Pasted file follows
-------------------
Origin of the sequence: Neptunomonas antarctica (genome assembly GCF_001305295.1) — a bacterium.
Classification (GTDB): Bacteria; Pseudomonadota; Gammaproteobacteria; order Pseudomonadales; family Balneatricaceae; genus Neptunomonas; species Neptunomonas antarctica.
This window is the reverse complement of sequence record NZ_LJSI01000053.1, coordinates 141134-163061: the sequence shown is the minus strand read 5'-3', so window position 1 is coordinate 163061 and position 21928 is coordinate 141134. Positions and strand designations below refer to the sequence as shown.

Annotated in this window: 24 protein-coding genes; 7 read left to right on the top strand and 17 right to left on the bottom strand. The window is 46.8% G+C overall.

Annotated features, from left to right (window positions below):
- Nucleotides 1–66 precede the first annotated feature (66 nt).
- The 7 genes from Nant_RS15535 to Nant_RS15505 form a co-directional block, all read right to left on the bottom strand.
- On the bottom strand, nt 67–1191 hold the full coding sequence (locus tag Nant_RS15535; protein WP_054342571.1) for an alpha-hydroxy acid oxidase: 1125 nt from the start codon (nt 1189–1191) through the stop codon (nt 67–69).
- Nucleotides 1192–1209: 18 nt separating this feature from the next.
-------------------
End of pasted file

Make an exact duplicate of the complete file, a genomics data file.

Origin of the sequence: Neptunomonas antarctica (genome assembly GCF_001305295.1) — a bacterium.
Classification (GTDB): Bacteria; Pseudomonadota; Gammaproteobacteria; order Pseudomonadales; family Balneatricaceae; genus Neptunomonas; species Neptunomonas antarctica.
This window is the reverse complement of sequence record NZ_LJSI01000053.1, coordinates 141134-163061: the sequence shown is the minus strand read 5'-3', so window position 1 is coordinate 163061 and position 21928 is coordinate 141134. Positions and strand designations below refer to the sequence as shown.

Annotated in this window: 24 protein-coding genes; 7 read left to right on the top strand and 17 right to left on the bottom strand. The window is 46.8% G+C overall.

Annotated features, from left to right (window positions below):
- Nucleotides 1–66 precede the first annotated feature (66 nt).
- The 7 genes from Nant_RS15535 to Nant_RS15505 form a co-directional block, all read right to left on the bottom strand.
- On the bottom strand, nt 67–1191 hold the full coding sequence (locus tag Nant_RS15535; protein WP_054342571.1) for an alpha-hydroxy acid oxidase: 1125 nt from the start codon (nt 1189–1191) through the stop codon (nt 67–69).
- Nucleotides 1192–1209: 18 nt separating this feature from the next.